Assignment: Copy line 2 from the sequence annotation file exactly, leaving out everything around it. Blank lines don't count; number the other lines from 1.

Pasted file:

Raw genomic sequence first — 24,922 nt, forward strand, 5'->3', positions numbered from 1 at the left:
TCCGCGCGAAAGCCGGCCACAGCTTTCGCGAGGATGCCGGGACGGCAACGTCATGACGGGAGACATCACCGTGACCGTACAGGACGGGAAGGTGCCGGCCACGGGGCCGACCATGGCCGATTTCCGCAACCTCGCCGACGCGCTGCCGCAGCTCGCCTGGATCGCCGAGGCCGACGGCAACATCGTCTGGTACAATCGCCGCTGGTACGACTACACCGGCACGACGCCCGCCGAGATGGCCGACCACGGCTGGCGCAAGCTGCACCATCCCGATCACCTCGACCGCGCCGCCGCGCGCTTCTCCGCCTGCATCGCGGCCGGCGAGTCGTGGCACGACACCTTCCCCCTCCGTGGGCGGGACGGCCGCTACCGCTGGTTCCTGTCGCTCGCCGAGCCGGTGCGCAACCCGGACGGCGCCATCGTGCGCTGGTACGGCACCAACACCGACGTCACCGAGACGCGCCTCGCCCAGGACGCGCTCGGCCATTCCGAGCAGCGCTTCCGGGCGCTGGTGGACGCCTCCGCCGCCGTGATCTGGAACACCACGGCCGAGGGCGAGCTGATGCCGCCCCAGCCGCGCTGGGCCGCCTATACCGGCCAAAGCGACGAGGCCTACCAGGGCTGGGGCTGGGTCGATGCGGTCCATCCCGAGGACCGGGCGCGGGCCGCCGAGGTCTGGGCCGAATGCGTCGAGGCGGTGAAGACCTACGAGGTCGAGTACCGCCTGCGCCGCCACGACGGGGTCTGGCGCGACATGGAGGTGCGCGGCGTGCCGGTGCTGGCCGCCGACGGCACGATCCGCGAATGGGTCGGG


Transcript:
TCCGCGCGAAAGCCGGCCACAGCTTTCGCGAGGATGCCGGGACGGCAACGTCATGACGGGAGACATCACCGTGACCGTACAGGACGGGAAGGTGCCGGCCACGGGGCCGACCATGGCCGATTTCCGCAACCTCGCCGACGCGCTGCCGCAGCTCGCCTGGATCGCCGAGGCCGACGGCAACATCGTCTGGTACAATCGCCGCTGGTACGACTACACCGGCACGACGCCCGCCGAGATGGCCGACCACGGCTGGCGCAAGCTGCACCATCCCGATCACCTCGACCGCGCCGCCGCGCGCTTCTCCGCCTGCATCGCGGCCGGCGAGTCGTGGCACGACACCTTCCCCCTCCGTGGGCGGGACGGCCGCTACCGCTGGTTCCTGTCGCTCGCCGAGCCGGTGCGCAACCCGGACGGCGCCATCGTGCGCTGGTACGGCACCAACACCGACGTCACCGAGACGCGCCTCGCCCAGGACGCGCTCGGCCATTCCGAGCAGCGCTTCCGGGCGCTGGTGGACGCCTCCGCCGCCGTGATCTGGAACACCACGGCCGAGGGCGAGCTGATGCCGCCCCAGCCGCGCTGGGCCGCCTATACCGGCCAAAGCGACGAGGCCTACCAGGGCTGGGGCTGGGTCGATGCGGTCCATCCCGAGGACCGGGCGCGGGCCGCCGAGGTCTGGGCCGAATGCGTCGAGGCGGTGAAGACCTACGAGGTCGAGTACCGCCTGCGCCGCCACGACGGGGTCTGGCGCGACATGGAGGTGCGCGGCGTGCCGGTGCTGGCCGCCGACGGCACGATCCGCGAATGGGTCGGG